- To stimulate back budding. The stress caused by removing spring growth can activate dormant or adventitious buds on woody growth. Back buds – buds that develop not at the ends of branches but from within the tree’s interior – allow us to maintain the size and shape of our trees. Without them, bonsai would grow larger and larger each year.
- To increase branch density. Decandling adds density by replacing single spring shoots with multiple summer shoots. Decandling further increases density by stimulating adventitious buds at the base of spring candles – barren areas that don’t typically produce buds. And as summer shoots are usually smaller than spring shoots, internodes are further reduced yielding more refined ramification.
- To regulate vigor. Decandling is a useful technique for keeping new growth on pine bonsai in check.
- To promote balance. Various decandling techniques can be used to decrease vigor in strong areas and increase vigor in weak areas to improve overall balance.
- To reduce needle size. Red and black pine bonsai are at their most beautiful when the needle size is a good fit for the tree. Decandling can let us produce short needles on small trees and larger needles on larger trees.
Selecting Trees for Decandling
While decandling is a great technique for refining red and black pine bonsai, knowing when to decandle is just as important as knowing when not to decandle.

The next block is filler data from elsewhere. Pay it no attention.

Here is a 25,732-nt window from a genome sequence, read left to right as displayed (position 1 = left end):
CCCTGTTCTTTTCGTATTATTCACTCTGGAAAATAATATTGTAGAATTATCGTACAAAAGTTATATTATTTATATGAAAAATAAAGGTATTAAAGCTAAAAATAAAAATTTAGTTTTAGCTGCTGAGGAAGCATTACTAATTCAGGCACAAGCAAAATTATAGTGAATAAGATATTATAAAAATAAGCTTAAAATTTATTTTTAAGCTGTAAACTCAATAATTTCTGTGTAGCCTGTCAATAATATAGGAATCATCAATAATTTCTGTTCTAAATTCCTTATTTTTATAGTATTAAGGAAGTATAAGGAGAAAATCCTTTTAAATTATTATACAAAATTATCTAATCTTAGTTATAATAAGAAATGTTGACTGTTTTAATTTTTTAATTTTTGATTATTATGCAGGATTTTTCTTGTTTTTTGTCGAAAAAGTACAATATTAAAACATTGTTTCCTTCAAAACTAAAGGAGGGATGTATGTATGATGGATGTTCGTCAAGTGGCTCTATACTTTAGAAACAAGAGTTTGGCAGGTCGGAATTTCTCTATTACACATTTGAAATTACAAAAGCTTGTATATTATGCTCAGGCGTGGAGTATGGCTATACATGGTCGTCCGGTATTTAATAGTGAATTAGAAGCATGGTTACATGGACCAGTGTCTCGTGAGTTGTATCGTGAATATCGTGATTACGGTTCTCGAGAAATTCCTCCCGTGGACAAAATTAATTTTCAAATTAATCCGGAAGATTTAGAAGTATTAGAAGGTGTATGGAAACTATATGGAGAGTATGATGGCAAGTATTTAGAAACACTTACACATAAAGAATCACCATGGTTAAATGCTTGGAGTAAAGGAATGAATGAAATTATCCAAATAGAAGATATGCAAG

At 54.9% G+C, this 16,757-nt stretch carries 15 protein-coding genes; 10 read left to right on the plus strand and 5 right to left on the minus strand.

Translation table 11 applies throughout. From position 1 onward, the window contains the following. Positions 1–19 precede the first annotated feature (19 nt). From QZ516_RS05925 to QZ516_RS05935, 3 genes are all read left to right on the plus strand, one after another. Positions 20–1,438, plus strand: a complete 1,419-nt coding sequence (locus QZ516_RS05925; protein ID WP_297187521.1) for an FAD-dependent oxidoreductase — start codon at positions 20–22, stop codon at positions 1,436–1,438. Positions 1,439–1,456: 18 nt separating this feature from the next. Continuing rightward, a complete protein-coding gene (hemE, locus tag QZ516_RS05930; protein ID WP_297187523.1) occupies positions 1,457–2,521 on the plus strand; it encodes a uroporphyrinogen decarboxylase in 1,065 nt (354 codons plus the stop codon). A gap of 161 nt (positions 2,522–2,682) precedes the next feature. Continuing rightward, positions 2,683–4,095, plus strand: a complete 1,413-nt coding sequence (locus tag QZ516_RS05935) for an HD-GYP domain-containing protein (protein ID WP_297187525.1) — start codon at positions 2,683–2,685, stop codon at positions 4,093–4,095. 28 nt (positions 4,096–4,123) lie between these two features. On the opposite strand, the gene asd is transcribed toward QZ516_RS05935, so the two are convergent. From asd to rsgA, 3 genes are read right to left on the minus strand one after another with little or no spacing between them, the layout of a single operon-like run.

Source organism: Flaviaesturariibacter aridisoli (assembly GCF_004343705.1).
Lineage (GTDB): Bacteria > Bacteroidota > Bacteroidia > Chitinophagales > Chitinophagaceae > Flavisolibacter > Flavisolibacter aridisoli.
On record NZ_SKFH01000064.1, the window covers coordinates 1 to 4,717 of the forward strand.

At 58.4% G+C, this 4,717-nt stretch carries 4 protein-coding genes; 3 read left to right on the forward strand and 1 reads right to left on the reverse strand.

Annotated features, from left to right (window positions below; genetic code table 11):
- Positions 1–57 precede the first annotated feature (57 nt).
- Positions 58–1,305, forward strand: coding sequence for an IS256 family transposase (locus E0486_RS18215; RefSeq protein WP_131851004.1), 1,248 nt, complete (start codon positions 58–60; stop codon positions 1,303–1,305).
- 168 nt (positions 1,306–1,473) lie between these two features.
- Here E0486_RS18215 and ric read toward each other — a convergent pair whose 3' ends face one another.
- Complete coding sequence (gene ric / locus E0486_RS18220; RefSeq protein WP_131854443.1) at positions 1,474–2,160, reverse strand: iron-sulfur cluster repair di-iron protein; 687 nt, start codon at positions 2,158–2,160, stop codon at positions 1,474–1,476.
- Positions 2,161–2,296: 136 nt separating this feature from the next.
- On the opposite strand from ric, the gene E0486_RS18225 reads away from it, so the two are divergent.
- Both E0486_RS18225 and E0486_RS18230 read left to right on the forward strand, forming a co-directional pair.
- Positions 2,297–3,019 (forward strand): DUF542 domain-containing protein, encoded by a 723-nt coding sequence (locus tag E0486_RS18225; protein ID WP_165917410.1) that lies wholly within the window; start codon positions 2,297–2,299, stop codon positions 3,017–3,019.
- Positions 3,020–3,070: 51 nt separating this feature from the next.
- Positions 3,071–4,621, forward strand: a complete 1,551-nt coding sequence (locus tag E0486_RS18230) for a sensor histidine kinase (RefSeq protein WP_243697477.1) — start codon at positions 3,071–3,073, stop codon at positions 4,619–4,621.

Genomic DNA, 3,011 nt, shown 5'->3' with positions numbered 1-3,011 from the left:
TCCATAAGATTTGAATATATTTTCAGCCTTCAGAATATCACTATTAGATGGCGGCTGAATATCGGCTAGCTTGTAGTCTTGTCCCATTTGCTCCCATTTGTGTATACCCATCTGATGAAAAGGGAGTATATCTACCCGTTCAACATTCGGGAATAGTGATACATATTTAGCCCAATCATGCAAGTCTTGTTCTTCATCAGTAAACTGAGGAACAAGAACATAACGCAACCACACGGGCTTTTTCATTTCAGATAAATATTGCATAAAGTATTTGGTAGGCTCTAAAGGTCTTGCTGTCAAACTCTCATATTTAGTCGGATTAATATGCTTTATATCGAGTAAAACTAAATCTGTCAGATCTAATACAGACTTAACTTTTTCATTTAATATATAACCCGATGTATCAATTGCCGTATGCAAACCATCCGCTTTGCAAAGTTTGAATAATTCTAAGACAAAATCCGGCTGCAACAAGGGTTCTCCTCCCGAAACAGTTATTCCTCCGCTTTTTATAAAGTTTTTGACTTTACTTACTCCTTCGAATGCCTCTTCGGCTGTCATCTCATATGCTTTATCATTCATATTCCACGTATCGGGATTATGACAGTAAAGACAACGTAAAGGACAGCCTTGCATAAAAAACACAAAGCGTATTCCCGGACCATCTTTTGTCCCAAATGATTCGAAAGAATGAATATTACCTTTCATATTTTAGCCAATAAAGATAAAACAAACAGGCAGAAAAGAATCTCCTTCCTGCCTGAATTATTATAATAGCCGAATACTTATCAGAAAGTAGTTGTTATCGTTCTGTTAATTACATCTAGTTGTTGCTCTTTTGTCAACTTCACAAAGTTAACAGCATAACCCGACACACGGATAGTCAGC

When is Decandling not Appropriate for Red and Black Pine Bonsai?
- When the goal of training is to increase the size of the trunk. Let these trees grow until the trunk reaches the desired size before decandling.
- When a tree is unhealthy. Decandling is stressful for pines – only decandle trees that are healthy, vigorous and insect-free.
- When a tree is weak or under-fed. If otherwise healthy pine bonsai have not received adequate fertilizer in spring or have been weakened from stresses like repotting or inclement weather, take a break this year and decandle the following year when the tree is stronger.
Feel free to decandle when your red or black pine bonsai are in refinement phase, are healthy, well-fed, and growing in soil with good drainage. Following are some examples of when to decandle and when to hold off.
The trunk needs to develop – do not decandle (3 years old)
The trunk has reached the desired size – start decandling (9 years old)
The tree is entering refinement phase – decandle (15-20 years old)
The tree is in refinement phase – decandle (19 years old)
The tree is entering refinement phase – decandle (20-25 years old)
The tree is less vigorous than normal after repotting – do not decandle (35-40 years old)
The cork bark black pine is less vigorous than normal after repotting – do not decandle (40-50+ years old)
Preparing Trees for Decandling
Preparing red or black pine bonsai for decandling is straightforward – keep trees healthy, give them lots of sunlight, and feed heavily. If the tree is growing in poor soil, repot it in soil that drains well and decandle when the tree begins to grow vigorously.